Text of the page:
FAQ
Hi,

   I was wondering why the net.Conn's Read method signature is returning an
'error' and not 'net.Error'? Maybe I just didn't dig around enough, but
don't the implementing structs always return a net.Error?

   E.g. seems a bit awkward to have to cast the error into a net.Error first
to check for a timeout.

   Anyone care to share the reasoning behind it? :)

Thanks,
   Peter

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  • Mikio Hara at May 17, 2013 at 10:26 am
    because gave its sword to the io.Reader interface.
    On Friday, May 17, 2013 7:07:42 PM UTC+9, Péter Szilágyi wrote:

    Hi,

    I was wondering why the net.Conn's Read method signature is returning an
    'error' and not 'net.Error'? Maybe I just didn't dig around enough, but
    don't the implementing structs always return a net.Error?

    E.g. seems a bit awkward to have to cast the error into a net.Error
    first to check for a timeout.

    Anyone care to share the reasoning behind it? :)

    Thanks,
    Peter
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  • Jesse McNelis at May 17, 2013 at 10:30 am

    On Fri, May 17, 2013 at 8:07 PM, Péter Szilágyi wrote:

    Hi,

    I was wondering why the net.Conn's Read method signature is returning an
    'error' and not 'net.Error'? Maybe I just didn't dig around enough, but
    don't the implementing structs always return a net.Error?

    E.g. seems a bit awkward to have to cast the error into a net.Error
    first to check for a timeout.
    All the APIs do it this way. They return the very general 'error' interface
    that you can type assert to a specific error if you're interested in that.

    Returning a general error makes it easier for people to create interfaces
    that your types can satisfy and allows you to add additional error types
    later without breaking the API.

    --
    =====================
    http://jessta.id.au

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  • Péter Szilágyi at May 17, 2013 at 12:34 pm
    Makes sense, thanks both :)

    On Fri, May 17, 2013 at 12:28 PM, Jesse McNelis wrote:
    On Fri, May 17, 2013 at 8:07 PM, Péter Szilágyi wrote:

    Hi,

    I was wondering why the net.Conn's Read method signature is returning
    an 'error' and not 'net.Error'? Maybe I just didn't dig around enough, but
    don't the implementing structs always return a net.Error?

    E.g. seems a bit awkward to have to cast the error into a net.Error
    first to check for a timeout.
    All the APIs do it this way. They return the very general 'error'
    interface that you can type assert to a specific error if you're interested
    in that.

    Returning a general error makes it easier for people to create interfaces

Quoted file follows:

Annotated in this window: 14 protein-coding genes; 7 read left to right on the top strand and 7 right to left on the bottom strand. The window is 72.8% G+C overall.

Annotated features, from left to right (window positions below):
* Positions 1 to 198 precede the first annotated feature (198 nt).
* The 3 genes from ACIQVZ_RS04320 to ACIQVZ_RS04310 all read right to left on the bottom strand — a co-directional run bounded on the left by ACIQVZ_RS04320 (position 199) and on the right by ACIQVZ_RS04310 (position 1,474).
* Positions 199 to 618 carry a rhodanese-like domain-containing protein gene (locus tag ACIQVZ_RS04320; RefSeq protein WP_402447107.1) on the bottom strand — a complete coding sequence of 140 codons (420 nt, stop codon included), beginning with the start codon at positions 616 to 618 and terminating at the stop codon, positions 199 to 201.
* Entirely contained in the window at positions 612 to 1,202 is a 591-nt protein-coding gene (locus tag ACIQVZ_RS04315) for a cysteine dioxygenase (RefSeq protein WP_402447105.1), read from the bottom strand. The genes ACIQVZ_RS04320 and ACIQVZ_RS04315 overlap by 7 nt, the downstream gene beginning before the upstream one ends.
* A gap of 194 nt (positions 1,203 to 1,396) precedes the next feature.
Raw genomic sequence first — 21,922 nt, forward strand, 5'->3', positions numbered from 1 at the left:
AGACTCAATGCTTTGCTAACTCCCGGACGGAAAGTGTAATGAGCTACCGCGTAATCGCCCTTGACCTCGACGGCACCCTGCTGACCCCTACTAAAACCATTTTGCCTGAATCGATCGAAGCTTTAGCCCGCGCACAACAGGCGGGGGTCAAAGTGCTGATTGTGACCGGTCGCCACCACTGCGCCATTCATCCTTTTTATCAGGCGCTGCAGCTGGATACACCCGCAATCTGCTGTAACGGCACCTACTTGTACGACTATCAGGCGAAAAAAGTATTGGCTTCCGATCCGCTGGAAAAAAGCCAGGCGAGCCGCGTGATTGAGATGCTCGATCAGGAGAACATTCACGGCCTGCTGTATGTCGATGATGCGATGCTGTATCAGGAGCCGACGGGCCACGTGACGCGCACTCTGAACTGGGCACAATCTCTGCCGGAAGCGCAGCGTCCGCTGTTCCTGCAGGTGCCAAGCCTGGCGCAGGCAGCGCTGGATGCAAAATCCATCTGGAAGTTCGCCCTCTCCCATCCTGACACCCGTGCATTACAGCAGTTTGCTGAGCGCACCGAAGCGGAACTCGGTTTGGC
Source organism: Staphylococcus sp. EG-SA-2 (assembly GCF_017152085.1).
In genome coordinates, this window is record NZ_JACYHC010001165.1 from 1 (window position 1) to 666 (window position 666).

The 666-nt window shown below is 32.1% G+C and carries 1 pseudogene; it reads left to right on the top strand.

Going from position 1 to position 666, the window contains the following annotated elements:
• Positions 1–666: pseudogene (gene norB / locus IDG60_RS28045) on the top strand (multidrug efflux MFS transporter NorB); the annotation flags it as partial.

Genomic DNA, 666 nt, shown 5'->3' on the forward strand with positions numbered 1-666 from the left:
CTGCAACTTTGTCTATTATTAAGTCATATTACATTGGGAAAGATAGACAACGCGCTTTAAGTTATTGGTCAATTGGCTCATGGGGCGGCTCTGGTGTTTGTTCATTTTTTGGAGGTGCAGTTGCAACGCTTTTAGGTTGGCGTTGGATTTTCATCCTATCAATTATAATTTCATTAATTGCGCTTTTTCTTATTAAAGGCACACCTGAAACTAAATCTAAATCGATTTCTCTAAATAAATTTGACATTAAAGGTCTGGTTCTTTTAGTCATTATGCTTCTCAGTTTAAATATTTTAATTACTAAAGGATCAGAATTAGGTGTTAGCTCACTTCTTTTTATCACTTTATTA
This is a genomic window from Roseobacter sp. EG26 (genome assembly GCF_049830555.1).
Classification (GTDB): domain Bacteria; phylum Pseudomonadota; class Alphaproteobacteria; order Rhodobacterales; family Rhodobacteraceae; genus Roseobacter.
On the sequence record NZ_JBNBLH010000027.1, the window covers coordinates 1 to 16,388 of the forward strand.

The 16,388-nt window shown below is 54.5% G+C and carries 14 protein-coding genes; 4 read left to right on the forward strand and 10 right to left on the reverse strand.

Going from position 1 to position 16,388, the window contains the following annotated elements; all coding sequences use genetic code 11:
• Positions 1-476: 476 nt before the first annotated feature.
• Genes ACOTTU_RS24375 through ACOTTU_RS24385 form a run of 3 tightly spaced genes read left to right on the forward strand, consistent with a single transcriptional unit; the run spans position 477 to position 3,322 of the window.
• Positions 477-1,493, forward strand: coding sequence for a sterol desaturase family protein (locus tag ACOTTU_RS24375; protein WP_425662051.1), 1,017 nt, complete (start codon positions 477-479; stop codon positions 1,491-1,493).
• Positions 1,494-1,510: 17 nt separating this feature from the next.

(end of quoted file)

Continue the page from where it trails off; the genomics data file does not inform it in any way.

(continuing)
that your types can satisfy and allows you to add additional error types
    later without breaking the API.

    --
    =====================
    http://jessta.id.au
    --
    You received this message because you are subscribed to the Google Groups "golang-nuts" group.
    To unsubscribe from this group and stop receiving emails from it, send an email to golang-nuts+unsubscribe@googlegroups.com.
    For more options, visit https://groups.google.com/groups/opt_out.
  • Bruno Albuquerque at May 17, 2013 at 12:50 pm
    There is still an issue with that. if you want to check for specific error
    codes (for example, let's say you need to know explicitly if the error was
    connection refused), you had to do a string comparison, which seems
    overkill. It would be nice to have the concept of actual error codes.


    On Fri, May 17, 2013 at 9:34 AM, Péter Szilágyi wrote:

    Makes sense, thanks both :)

    On Fri, May 17, 2013 at 12:28 PM, Jesse McNelis wrote:
    On Fri, May 17, 2013 at 8:07 PM, Péter Szilágyi wrote:

    Hi,

    I was wondering why the net.Conn's Read method signature is returning
    an 'error' and not 'net.Error'? Maybe I just didn't dig around enough, but
    don't the implementing structs always return a net.Error?

    E.g. seems a bit awkward to have to cast the error into a net.Error
    first to check for a timeout.
    All the APIs do it this way. They return the very general 'error'
    interface that you can type assert to a specific error if you're interested
    in that.

    Returning a general error makes it easier for people to create interfaces
    that your types can satisfy and allows you to add additional error types
    later without breaking the API.

    --
    =====================
    http://jessta.id.au
    --
    You received this message because you are subscribed to the Google Groups
    "golang-nuts" group.
    To unsubscribe from this group and stop receiving emails from it, send an
    email to golang-nuts+unsubscribe@googlegroups.com.
    For more options, visit https://groups.google.com/groups/opt_out.

    --
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    For more options, visit https://groups.google.com/groups/opt_out.
  • Jesse McNelis at May 17, 2013 at 2:19 pm

    On Fri, May 17, 2013 at 10:50 PM, Bruno Albuquerque wrote:

    There is still an issue with that. if you want to check for specific error
    codes (for example, let's say you need to know explicitly if the error was
    connection refused), you had to do a string comparison, which seems
    overkill. It would be nice to have the concept of actual error codes.
    Some packages expose specific error values eg. io.EOF
    Others expose them through specific types eg. net.DNSError

    With net.OpError, if you inspect the net.OpError.Err you eventually get a
    syscall.Errno which gives you the specific error code from the OS. But
    very specific error codes aren't portable which is a good reason to make
    them easy to find.



    --
    =====================
    http://jessta.id.au

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